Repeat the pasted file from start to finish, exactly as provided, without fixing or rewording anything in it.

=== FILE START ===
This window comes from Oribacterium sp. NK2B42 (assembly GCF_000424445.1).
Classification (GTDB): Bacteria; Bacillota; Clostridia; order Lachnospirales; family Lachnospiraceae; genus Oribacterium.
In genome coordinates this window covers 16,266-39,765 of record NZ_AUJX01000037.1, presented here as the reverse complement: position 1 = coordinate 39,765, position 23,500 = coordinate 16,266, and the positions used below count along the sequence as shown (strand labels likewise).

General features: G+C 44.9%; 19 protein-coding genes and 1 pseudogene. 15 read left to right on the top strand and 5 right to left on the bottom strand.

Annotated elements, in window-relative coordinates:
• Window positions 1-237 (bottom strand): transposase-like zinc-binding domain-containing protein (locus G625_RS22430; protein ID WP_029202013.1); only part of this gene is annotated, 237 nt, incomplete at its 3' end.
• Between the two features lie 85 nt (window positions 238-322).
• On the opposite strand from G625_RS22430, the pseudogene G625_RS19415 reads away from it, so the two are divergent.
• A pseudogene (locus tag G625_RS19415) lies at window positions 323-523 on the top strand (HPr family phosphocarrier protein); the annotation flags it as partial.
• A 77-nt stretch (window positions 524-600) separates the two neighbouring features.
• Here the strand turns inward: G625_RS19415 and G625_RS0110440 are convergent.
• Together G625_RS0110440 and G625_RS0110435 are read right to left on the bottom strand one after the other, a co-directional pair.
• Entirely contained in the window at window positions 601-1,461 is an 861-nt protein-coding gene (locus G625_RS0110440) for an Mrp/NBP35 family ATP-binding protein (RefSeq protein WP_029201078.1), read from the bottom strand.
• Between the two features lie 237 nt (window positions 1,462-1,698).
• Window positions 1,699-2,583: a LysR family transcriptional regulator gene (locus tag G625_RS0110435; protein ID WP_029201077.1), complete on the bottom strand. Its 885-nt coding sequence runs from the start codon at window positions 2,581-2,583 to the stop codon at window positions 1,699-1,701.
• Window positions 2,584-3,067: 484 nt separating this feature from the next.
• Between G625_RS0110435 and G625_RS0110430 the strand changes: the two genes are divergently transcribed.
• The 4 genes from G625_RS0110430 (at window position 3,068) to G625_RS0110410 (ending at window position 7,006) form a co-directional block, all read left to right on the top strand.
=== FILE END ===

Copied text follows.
This window comes from Oribacterium sp. NK2B42 (assembly GCF_000424445.1).
Classification (GTDB): Bacteria; Bacillota; Clostridia; order Lachnospirales; family Lachnospiraceae; genus Oribacterium.
In genome coordinates this window covers 16,266-39,765 of record NZ_AUJX01000037.1, presented here as the reverse complement: position 1 = coordinate 39,765, position 23,500 = coordinate 16,266, and the positions used below count along the sequence as shown (strand labels likewise).

General features: G+C 44.9%; 19 protein-coding genes and 1 pseudogene. 15 read left to right on the top strand and 5 right to left on the bottom strand.

Annotated elements, in window-relative coordinates:
• Window positions 1-237 (bottom strand): transposase-like zinc-binding domain-containing protein (locus G625_RS22430; protein ID WP_029202013.1); only part of this gene is annotated, 237 nt, incomplete at its 3' end.
• Between the two features lie 85 nt (window positions 238-322).
• On the opposite strand from G625_RS22430, the pseudogene G625_RS19415 reads away from it, so the two are divergent.
• A pseudogene (locus tag G625_RS19415) lies at window positions 323-523 on the top strand (HPr family phosphocarrier protein); the annotation flags it as partial.
• A 77-nt stretch (window positions 524-600) separates the two neighbouring features.
• Here the strand turns inward: G625_RS19415 and G625_RS0110440 are convergent.
• Together G625_RS0110440 and G625_RS0110435 are read right to left on the bottom strand one after the other, a co-directional pair.
• Entirely contained in the window at window positions 601-1,461 is an 861-nt protein-coding gene (locus G625_RS0110440) for an Mrp/NBP35 family ATP-binding protein (RefSeq protein WP_029201078.1), read from the bottom strand.
• Between the two features lie 237 nt (window positions 1,462-1,698).
• Window positions 1,699-2,583: a LysR family transcriptional regulator gene (locus tag G625_RS0110435; protein ID WP_029201077.1), complete on the bottom strand. Its 885-nt coding sequence runs from the start codon at window positions 2,581-2,583 to the stop codon at window positions 1,699-1,701.
• Window positions 2,584-3,067: 484 nt separating this feature from the next.
• Between G625_RS0110435 and G625_RS0110430 the strand changes: the two genes are divergently transcribed.
• The 4 genes from G625_RS0110430 (at window position 3,068) to G625_RS0110410 (ending at window position 7,006) form a co-directional block, all read left to right on the top strand.